Sebelius: Coal plants likely

Governor says it's important to keep business in Kansas, despite controversy

? Gov. Kathleen Sebelius on Thursday said Sunflower Electric Power Corp. likely will be able to build coal-fired plants.

“It’s a question of does it get built in Kansas or Oklahoma,” Sebelius said in an interview with the Lawrence Journal-World.

Sunflower Electric has proposed three 700-megawatt plants next to its current 360-megawatt facility in the west Kansas town of Holcomb.

Permits for the project are under review by the Kansas Department of Health and Environment.

Environmentalists say the plants will be a major source of gases that cause destructive climate change. Supporters of the project say it will burn coal more cleanly than older plants and will boost the west Kansas economy.

A number of environmental groups have asked Sebelius to reject the Sunflower proposal and declare a moratorium on the construction of coal-fired plants in Kansas.

When asked about what she would do about the proposal, Sebelius said there is a need on the federal level to regulate plant emissions.

“It’s very difficult within the borders of Kansas to control greenhouse gases and global warming,” Sebelius said.

“I am eager to be a partner in that effort across the country, but what we know is that the Holcomb plant is likely to be built one way or the other. It’s a question of does it get built in Kansas or Oklahoma,” she said.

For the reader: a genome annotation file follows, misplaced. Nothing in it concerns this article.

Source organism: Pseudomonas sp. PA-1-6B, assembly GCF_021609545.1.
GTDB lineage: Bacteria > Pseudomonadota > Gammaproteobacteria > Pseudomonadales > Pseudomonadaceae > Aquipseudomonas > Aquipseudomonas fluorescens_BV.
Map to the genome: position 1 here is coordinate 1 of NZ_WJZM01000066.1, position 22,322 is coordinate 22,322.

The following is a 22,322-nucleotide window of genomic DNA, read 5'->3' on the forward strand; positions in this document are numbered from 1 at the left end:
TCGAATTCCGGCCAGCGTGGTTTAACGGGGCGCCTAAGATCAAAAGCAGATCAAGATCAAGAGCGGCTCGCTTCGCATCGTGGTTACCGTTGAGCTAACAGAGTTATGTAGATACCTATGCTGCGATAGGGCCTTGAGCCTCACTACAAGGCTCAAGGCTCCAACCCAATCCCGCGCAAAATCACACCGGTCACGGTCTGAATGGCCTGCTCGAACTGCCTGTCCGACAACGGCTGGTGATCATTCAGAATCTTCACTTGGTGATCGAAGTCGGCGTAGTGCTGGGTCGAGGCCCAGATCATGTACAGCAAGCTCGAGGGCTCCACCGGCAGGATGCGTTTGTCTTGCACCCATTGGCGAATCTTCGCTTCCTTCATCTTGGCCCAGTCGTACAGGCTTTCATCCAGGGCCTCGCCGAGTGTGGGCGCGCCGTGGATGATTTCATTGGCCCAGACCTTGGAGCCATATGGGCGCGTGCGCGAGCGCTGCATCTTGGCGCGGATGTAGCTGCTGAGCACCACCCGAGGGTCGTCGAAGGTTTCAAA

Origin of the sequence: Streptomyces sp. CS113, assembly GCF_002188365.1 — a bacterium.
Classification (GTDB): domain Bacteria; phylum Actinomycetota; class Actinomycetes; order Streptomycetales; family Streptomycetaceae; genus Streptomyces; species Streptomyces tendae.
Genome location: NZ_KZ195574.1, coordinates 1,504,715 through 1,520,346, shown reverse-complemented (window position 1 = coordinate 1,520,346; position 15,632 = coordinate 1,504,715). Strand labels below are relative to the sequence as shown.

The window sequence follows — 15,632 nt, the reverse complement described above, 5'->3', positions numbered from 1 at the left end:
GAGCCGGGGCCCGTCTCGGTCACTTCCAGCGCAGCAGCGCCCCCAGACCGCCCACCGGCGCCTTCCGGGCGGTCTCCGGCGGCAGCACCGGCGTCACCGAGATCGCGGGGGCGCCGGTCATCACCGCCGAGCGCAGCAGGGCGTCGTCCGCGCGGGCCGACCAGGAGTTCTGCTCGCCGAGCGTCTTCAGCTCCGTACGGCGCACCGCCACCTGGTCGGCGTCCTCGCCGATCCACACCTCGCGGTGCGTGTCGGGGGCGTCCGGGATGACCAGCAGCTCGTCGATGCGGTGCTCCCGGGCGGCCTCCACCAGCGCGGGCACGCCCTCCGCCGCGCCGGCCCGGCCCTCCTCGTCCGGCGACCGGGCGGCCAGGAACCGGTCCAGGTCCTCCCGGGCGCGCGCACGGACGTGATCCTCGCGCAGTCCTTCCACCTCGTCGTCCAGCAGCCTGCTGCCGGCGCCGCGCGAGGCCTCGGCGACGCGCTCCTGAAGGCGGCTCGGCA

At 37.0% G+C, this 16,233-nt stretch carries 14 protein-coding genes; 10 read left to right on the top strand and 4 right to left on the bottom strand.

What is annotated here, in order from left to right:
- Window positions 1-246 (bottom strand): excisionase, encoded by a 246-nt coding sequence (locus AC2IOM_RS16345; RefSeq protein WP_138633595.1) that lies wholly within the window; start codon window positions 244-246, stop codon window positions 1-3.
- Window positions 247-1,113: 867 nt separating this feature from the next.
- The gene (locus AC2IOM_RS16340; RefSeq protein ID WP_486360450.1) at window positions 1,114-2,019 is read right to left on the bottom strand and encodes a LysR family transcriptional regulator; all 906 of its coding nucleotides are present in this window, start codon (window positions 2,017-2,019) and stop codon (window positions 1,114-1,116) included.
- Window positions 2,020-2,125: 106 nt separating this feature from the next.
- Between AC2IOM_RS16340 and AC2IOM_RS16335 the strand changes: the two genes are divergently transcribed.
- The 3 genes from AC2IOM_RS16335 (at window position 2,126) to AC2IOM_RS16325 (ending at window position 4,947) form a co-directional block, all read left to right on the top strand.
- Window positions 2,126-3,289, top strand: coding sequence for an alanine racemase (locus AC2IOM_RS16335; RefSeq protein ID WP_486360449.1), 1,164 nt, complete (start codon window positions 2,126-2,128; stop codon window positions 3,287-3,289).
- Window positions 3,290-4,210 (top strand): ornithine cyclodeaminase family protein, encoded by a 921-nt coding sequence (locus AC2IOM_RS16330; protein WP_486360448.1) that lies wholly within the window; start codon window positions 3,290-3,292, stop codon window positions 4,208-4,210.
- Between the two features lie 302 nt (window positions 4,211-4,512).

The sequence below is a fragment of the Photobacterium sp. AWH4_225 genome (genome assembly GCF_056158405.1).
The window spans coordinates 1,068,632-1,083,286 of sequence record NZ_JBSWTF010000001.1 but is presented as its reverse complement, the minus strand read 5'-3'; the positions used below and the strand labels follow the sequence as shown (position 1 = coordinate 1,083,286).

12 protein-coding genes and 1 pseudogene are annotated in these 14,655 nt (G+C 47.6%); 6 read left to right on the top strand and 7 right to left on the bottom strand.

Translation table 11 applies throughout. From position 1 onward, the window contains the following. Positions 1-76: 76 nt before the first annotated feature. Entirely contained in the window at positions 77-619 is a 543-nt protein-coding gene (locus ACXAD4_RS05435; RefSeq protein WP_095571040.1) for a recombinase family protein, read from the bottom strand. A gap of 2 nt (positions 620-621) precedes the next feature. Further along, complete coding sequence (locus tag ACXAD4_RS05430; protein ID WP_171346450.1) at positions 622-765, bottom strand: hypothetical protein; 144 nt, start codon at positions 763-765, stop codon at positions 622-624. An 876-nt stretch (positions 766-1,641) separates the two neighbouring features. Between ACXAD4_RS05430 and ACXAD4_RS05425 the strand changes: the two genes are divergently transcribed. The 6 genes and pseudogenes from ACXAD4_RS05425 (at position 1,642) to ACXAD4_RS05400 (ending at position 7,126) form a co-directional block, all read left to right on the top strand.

Kansas Gov. Kathleen Sebelius has voiced some support for the building of clean coal plants in western Kansas under certain conditions. Sebelius said on Thursday that the plants could help the state's rural economy.

Her comments were criticized by environmentalists who have been fighting Sunflower’s proposal.

“To say that state government can’t do anything is an excuse to do nothing,” said Charles Benjamin, an attorney representing the Kansas chapter of the Sierra Club.

He noted that California and a group of northeastern states have adopted rules to reduce carbon dioxide emissions. Eight states have come out in opposition to the Sunflower proposal.

“The excuse that we have to wait until the federal government does something, is just that, an excuse,” Benjamin said.

A spokesman for Sunflower could not be reached for comment. Benjamin said he had heard of no proposal from Sunflower to try to build the plants elsewhere if rejected in Kansas, although he noted Sunflower’s partner, Denver-based Tri-State Generation and Transmission, which will own two of the proposed Holcomb plants, also plans to build a coal-fired unit in Colorado.

Sebelius said the Sunflower project has prompted state leaders to focus on energy issues with an eye toward promoting renewable sources.

“I’m hopeful that what we will do at the end of the day is really use this as an opportunity to accelerate some of the renewable energy of which we have an incredible abundance in this state,” she said.

But Benjamin said his concern was that the Sunflower plants will be constructed and its emissions will be exempted from possible tighter controls in the future.

“These coal plants will be emitting for the next 50 to 75 years. That will be the entire lifetime of many of the children and grandchildren alive today. These have important consequences,” he said.